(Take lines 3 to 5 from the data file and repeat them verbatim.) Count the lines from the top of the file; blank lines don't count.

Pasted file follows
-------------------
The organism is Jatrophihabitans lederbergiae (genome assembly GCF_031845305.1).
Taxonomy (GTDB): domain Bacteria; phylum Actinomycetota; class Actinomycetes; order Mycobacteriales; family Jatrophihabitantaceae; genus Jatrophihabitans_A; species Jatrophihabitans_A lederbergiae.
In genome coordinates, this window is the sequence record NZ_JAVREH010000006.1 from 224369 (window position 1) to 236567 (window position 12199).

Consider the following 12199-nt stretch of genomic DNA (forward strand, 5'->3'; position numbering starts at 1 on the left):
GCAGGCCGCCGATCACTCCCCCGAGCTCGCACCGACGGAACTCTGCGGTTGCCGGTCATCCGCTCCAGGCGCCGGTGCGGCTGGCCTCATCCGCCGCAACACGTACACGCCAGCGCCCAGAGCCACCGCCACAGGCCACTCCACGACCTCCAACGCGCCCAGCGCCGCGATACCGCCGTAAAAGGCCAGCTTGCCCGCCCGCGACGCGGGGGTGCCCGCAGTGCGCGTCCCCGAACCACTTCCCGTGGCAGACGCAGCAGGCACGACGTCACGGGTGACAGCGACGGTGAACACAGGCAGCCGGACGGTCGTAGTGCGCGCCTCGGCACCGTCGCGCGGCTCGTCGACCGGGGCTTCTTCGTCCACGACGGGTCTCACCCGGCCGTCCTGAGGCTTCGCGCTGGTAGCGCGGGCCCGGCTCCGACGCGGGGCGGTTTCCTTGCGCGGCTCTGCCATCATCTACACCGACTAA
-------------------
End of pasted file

In genome coordinates, this window is the sequence record NZ_JAVREH010000006.1 from 224369 (window position 1) to 236567 (window position 12199).

Consider the following 12199-nt stretch of genomic DNA (forward strand, 5'->3'; position numbering starts at 1 on the left):
GCAGGCCGCCGATCACTCCCCCGAGCTCGCACCGACGGAACTCTGCGGTTGCCGGTCATCCGCTCCAGGCGCCGGTGCGGCTGGCCTCATCCGCCGCAACACGTACACGCCAGCGCCCAGAGCCACCGCCACAGGCCACTCCACGACCTCCAACGCGCCCAGCGCCGCGATACCGCCGTAAAAGGCCAGCTTGCCCGCCCGCGACGCGGGGGTGCCCGCAGTGCGCGTCCCCGAACCACTTCCCGTGGCAGACGCAGCAGGCACGACGTCACGGGTGACAGCGACGGTGAACACAGGCAGCCGGACGGTCGTAGTGCGCGCCTCGGCACCGTCGCGCGGCTCGTCGACCGGGGCTTCTTCGTCCACGACGGGTCTCACCCGGCCGTCCTGAGGCTTCGCGCTGGTAGCGCGGGCCCGGCTCCGACGCGGGGCGGTTTCCTTGCGCGGCTCTGCCATCATCTACACCGACTAA